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Salient. An Organ of Student Opinion at Victoria University College, Wellington N.Z. Vol. 20, No. 11. August 1, 1957

Capping Could be Fun . . . — Wooing in the Woolstore

Capping Could be Fun . . .

Wooing in the Woolstore

Now that our brief Capping and prolonged Extrav. season have gone. I would like to make some observations.

First. I would congratulate all those who put their backs to the wheel of capping, and kept it moving this year. Those who worked for it worked well. That does not include those who assisted by standing on the sideline and cheering; for too many students, especially full-timers, were content to do this. Not for them the glory—and fun—meeting the public as students, and proud of it and their Varsity, not for them the privilege offered them by tradition, to let their hair down legally for a few hours and enjoy themselves in a manner which is only theirs while they are students.

And, it is fun, too.

It is also a glorious opportunity to find out what the public thinks of us and improve our relations with them. I am now sure that, contrary to what I was told, the vast majority were all for us and supported us here in Wellington the same as they do elsewhere, and it's time we realised it. They are interested in us and our activities, in so far as they know about them. It is the moral duty of every full-time student, and as many part-timers as possible, to make full use of this unique opportunity—you part-timers could take the day off, it wouldn't bankrupt you.

Many students didn't join in (this "student apathy") because of a sense of "shyness" or "not-belonging-to-agroup." This has a fairly simple solution (indicated below), and depends on the organisation. Those who refuse to join in because they were ashamed to be associated with the whole idea, and refused to support it except by buying "Cappicadc" in order to justify their opinions (instead of trying actively to improve it by contributing something)—I pity them. And when I hear them openly express their views, I condemn them. Such disloyalty does riot impress the public, nor assist Varsity in any way. The organisation itself was passable, but could be improved a lot. The greatest failing in Capping as a whole was lack of continuity. It was scrappy and disjointed. The only really planned organisation was Extrav., and even that was, looked at with the rest of Capping, badly placed.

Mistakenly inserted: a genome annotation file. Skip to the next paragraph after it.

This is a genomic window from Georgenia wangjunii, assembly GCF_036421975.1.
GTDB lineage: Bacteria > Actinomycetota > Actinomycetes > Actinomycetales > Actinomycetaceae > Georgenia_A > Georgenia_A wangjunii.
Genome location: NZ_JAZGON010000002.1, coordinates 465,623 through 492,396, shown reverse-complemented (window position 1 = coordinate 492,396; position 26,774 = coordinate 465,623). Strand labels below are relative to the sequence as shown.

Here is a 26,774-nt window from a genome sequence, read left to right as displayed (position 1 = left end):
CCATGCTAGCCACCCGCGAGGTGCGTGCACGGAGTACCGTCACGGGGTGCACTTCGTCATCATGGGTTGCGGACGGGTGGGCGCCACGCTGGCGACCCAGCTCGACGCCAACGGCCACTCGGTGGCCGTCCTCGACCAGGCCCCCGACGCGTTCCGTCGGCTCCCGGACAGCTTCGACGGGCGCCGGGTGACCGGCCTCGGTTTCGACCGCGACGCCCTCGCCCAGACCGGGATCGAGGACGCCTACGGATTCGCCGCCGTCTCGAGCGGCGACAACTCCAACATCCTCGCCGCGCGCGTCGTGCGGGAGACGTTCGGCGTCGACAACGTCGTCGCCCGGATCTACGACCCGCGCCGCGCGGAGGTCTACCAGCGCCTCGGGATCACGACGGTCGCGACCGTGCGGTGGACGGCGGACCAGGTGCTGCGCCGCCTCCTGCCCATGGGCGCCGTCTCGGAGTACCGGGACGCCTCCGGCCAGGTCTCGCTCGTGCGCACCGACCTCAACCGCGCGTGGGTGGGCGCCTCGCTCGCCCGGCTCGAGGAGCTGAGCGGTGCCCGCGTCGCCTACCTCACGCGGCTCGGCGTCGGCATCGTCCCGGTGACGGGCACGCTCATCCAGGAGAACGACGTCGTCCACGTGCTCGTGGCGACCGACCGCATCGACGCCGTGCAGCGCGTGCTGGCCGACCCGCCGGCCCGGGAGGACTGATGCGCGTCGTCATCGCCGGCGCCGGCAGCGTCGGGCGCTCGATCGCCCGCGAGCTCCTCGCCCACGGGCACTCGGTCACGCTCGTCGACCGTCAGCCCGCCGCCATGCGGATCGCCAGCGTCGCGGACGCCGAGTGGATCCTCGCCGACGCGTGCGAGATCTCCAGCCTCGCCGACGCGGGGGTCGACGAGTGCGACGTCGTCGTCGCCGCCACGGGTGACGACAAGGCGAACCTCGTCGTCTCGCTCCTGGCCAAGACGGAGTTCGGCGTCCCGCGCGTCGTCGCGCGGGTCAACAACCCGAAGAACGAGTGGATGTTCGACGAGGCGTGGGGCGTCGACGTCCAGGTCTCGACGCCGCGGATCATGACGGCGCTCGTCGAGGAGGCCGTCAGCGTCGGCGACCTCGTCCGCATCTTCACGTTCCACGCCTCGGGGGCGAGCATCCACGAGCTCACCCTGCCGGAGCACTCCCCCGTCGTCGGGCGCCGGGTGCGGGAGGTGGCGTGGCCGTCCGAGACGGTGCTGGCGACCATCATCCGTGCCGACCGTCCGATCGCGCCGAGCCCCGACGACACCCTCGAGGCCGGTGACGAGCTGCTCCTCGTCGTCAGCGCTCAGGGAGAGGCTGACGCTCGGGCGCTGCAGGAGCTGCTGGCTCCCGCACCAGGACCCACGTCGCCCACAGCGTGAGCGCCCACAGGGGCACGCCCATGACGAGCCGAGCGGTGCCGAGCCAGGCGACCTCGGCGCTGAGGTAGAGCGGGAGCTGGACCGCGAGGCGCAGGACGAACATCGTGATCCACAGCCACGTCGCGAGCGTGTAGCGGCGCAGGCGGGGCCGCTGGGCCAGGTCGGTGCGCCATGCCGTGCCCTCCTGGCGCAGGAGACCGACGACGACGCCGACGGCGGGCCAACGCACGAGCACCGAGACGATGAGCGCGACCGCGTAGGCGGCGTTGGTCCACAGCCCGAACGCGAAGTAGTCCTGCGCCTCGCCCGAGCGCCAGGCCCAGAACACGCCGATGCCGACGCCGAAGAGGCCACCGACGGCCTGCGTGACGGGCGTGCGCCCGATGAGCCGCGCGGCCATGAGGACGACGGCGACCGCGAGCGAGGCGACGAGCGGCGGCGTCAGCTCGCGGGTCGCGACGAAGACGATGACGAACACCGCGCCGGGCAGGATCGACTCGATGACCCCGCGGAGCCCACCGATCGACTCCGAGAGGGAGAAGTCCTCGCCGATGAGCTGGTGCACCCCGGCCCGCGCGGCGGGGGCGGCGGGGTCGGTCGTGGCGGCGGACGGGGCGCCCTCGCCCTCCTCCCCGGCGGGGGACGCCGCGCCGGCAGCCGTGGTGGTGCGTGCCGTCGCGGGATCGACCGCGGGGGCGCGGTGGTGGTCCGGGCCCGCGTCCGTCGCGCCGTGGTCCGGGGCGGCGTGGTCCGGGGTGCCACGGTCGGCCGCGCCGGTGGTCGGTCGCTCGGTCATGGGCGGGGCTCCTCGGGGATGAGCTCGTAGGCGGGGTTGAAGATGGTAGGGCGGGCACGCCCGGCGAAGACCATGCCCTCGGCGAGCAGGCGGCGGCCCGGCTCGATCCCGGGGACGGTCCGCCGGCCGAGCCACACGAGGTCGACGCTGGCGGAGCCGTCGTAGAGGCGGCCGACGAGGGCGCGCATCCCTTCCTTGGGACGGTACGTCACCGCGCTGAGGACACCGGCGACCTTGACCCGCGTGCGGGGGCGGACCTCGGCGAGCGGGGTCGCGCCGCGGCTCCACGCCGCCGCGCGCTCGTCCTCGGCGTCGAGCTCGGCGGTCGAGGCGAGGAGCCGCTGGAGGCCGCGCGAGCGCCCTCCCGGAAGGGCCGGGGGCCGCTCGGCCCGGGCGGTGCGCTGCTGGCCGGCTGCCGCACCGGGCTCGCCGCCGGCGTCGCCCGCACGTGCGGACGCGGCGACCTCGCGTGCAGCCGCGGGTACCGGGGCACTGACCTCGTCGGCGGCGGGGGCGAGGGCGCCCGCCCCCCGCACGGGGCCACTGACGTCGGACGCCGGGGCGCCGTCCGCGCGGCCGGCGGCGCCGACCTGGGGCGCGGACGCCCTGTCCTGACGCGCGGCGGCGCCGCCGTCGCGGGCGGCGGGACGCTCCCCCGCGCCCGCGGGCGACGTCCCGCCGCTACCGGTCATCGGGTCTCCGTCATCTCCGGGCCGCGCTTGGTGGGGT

Horse photo

At present students have exams, right up to one or two days before Procesh. This leaves very little time to get into the Capping mood, and ready to join in, prepare a float, and enjoy oneself. Result—a poor Procesh and many spectators. Even on Capping Day students still have lectures, tutorials, and pracs., which they are reluctant, to miss. Could not regular Varsity work be finished the day before as a start? The time so gained would help make Procesh a real success. The only alternative would be to shift the Procesh. Day—this could assist in continuity.